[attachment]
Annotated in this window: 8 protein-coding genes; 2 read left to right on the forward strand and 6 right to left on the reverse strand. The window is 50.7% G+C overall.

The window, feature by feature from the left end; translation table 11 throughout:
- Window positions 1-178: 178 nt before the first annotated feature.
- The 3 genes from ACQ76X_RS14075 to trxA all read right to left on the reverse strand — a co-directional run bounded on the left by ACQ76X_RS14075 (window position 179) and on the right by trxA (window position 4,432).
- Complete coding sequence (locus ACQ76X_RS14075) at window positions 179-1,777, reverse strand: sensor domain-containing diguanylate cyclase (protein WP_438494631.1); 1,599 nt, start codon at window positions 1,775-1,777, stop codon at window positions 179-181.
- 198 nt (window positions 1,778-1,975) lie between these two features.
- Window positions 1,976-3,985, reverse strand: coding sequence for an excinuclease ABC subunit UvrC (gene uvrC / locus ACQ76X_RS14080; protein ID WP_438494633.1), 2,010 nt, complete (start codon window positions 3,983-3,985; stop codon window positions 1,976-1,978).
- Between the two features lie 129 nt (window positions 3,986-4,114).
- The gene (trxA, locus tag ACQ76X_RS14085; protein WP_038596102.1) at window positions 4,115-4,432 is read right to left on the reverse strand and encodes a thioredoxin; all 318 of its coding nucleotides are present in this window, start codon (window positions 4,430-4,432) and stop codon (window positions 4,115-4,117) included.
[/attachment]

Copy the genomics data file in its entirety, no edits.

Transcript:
Annotated in this window: 8 protein-coding genes; 2 read left to right on the forward strand and 6 right to left on the reverse strand. The window is 50.7% G+C overall.

The window, feature by feature from the left end; translation table 11 throughout:
- Window positions 1-178: 178 nt before the first annotated feature.
- The 3 genes from ACQ76X_RS14075 to trxA all read right to left on the reverse strand — a co-directional run bounded on the left by ACQ76X_RS14075 (window position 179) and on the right by trxA (window position 4,432).
- Complete coding sequence (locus ACQ76X_RS14075) at window positions 179-1,777, reverse strand: sensor domain-containing diguanylate cyclase (protein WP_438494631.1); 1,599 nt, start codon at window positions 1,775-1,777, stop codon at window positions 179-181.
- 198 nt (window positions 1,778-1,975) lie between these two features.
- Window positions 1,976-3,985, reverse strand: coding sequence for an excinuclease ABC subunit UvrC (gene uvrC / locus ACQ76X_RS14080; protein ID WP_438494633.1), 2,010 nt, complete (start codon window positions 3,983-3,985; stop codon window positions 1,976-1,978).
- Between the two features lie 129 nt (window positions 3,986-4,114).
- The gene (trxA, locus tag ACQ76X_RS14085; protein WP_038596102.1) at window positions 4,115-4,432 is read right to left on the reverse strand and encodes a thioredoxin; all 318 of its coding nucleotides are present in this window, start codon (window positions 4,430-4,432) and stop codon (window positions 4,115-4,117) included.